Overview: A teen and a graduate student reckon with their surprising shared attraction during the former’s six week stay at the latter’s home in Northern Italy. 2017; Rated R; Sony Pictures Classics; 132 minutes.
A Stranger’s Touch: It’s easy to become immune to the intimacy of touch. We’ve grown so used to making physical contact with those we’re close with that it doesn’t make much of an impact when it happens. And when we shake hands with someone, we’re expecting it, though maybe we’re taken a bit by the strength of the grip or the coarseness of the hand.
But being touched by somebody new, a stranger or acquaintance? Your husband or wife or best friend can place their hand on your shoulder, but if someone does it to you for the first time, you’re bound to feel something different. It might feel welcoming, intrusive, odd, or anything in between. But it’ll make you feel something on the inside. What you feel in that moment can change everything.
Touch is a crucial element of Call Me By Your Name, the new film from Italian director Luca Guadagnino (I Am Love, A Bigger Splash), adapted by James Ivory from the titular book by Andre Aciman. It tells the story of Elio (Timothee Chalamet), a 17-year-old son of an American archaeology professor (Michael Stuhlbarg) living in a lavish home in a sleepy Northern Italy town. It’s the summer of 1983 and the family is hosting a gifted graduate student, Oliver, (Armie Hammer) for six weeks. At first, Elio seems to resent Oliver. As usual, he gives up his room for his father’s guest. Elio also has to show Oliver around town, and Oliver seems to ingratiate himself in the small town very quickly—soon he’s playing cards at the bar with the town’s elders and volleyball with the youth. He goes out dancing with Elio and his friends, getting particularly close with one of the group’s girls.
As the days come and go, these disparate interactions between Elio and Oliver build and build, and it becomes clear to both that the attraction is mutual. Still, there is a sense that they can’t or shouldn’t act on their feelings. Things move slowly, in fits and starts. Is it because of their age difference? Oliver’s mentorship from Elio’s father? The temporary nature of Oliver’s stay? All of these things and more likely contribute, not to mention that both have thus far kept their sexuality to themselves.
The Physical is Emotional: The Italian setting is picturesque, and cinematographer Sayombhu Mukdeeprom lets the colors of the sky and grass and water pop. But this isn’t a movie that needs wide, beautiful vistas. Guadagnino keeps a patient and observant eye throughout, letting the camera linger on faces and reactions and the emotions that they depict. He uses backgrounds and negative space effectively, particularly in the early scenes where Elio and Oliver are learning and noticing more about each other. Sometimes it’s as though we’re being urged to watch the watcher. The movie is very interested in the physical, in particular how male bodies move, position themselves, and, well, look. Elio and Oliver spend a large portion of the film shirtless, not only in private moments.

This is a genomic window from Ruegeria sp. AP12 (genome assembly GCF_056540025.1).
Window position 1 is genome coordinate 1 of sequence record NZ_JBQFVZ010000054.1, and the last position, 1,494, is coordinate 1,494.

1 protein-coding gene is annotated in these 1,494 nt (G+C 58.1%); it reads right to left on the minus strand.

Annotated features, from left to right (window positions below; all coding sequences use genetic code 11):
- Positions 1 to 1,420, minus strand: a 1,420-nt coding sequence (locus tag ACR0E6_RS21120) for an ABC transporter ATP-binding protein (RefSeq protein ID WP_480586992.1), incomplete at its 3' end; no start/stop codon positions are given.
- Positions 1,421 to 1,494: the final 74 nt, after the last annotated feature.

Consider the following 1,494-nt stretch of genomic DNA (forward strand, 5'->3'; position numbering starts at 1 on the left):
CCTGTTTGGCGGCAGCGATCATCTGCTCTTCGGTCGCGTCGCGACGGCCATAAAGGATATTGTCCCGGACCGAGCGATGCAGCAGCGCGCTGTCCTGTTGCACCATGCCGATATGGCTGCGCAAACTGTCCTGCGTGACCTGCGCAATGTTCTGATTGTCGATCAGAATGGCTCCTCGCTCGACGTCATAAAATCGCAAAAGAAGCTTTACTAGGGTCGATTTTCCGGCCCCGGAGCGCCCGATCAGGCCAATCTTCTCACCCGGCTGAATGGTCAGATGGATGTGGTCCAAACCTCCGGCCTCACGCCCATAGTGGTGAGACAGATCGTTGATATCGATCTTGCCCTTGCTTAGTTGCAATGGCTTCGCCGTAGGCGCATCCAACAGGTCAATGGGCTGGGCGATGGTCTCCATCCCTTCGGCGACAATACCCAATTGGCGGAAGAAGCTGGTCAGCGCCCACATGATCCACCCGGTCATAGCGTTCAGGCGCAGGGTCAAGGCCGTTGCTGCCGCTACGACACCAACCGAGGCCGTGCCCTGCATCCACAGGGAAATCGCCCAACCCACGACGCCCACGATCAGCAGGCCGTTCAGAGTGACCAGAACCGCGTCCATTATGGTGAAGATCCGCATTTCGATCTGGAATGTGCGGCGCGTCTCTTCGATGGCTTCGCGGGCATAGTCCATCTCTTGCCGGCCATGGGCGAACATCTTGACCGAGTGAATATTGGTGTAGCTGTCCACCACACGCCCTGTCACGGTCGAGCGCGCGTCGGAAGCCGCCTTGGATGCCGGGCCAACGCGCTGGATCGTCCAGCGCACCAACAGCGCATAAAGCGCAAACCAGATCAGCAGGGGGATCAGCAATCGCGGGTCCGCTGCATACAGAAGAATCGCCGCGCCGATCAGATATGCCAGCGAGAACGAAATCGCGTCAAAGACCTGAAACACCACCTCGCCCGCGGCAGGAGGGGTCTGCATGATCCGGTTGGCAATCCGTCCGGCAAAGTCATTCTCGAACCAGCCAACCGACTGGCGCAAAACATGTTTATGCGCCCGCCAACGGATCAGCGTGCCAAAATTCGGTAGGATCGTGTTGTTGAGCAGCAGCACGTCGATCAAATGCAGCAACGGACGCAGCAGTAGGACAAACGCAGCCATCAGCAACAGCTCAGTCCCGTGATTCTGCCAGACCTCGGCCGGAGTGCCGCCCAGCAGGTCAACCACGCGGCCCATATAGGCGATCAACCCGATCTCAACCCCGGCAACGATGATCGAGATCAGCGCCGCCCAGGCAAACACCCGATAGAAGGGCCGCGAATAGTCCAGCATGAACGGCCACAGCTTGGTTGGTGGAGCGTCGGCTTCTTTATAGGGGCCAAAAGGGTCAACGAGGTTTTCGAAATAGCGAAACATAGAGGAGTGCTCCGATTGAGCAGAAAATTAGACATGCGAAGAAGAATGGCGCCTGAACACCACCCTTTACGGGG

One of the many affirming aspects of Call Me By Your Name is how it avoids the pitfall that so many forbidden love stories lean on, in which the relationship goes against the values of one of the parties, or their family. In this film, there’s no shocking reveal of the relationship that causes an uproar. You maybe expect this to come from Elio’s father, but Stuhlbarg’s patriarch allows his son some cultural leeway. We do get the sense that he expects a lot of his son—he often asks Elio to play piano for guests, and the family’s taste, interests and attitude can convincingly be considered highbrow. But this isn’t an overbearing, uber-protective father character. While this is a love story between two young people through and through, the father plays a big role. He’s the one with perhaps the most up-close look at how both his son and mentor have changed over these six weeks, and he uses those observations to deliver a beautiful and heartfelt monologue that acts as the film’s de facto climax.
Grab and Hold: I won’t reveal what the father says in this crucial sit-down, but it relates in ways back to the idea of touch. When Elio and Oliver lament all the time they lost while delaying their attraction from turning into something more, Elio wonders why Oliver didn’t give him a sign. Oliver did, he tells Elio—that day at the volleyball game, when he touched Elio’s shoulder, felt the tension in it, and gave it a brief massage. Elio may have felt physical relief, but we know what he really remembers from that moment wasn’t the relaxation of a muscle in his back.
It’s probably movie review malpractice to comment for this long on Call Me By Your Name and not mention the performances of both Chalamet and Hammer. Suffice it to say that Hammer has never been better or had a role this rich to navigate. As for Chalamet, he’s certainly now set on a stratospheric course. The film’s final shot—one of the finest you’ll see and a rare feisty use of end credits to boot—asks a lot of him. Elio and Oliver won’t forget each other. You won’t forget them, either.
Overall: Patient, delicately-told and buoyed by strong performances from its two leads, Call Me By Your Name is a memorable love story and one of the strongest movies of the year.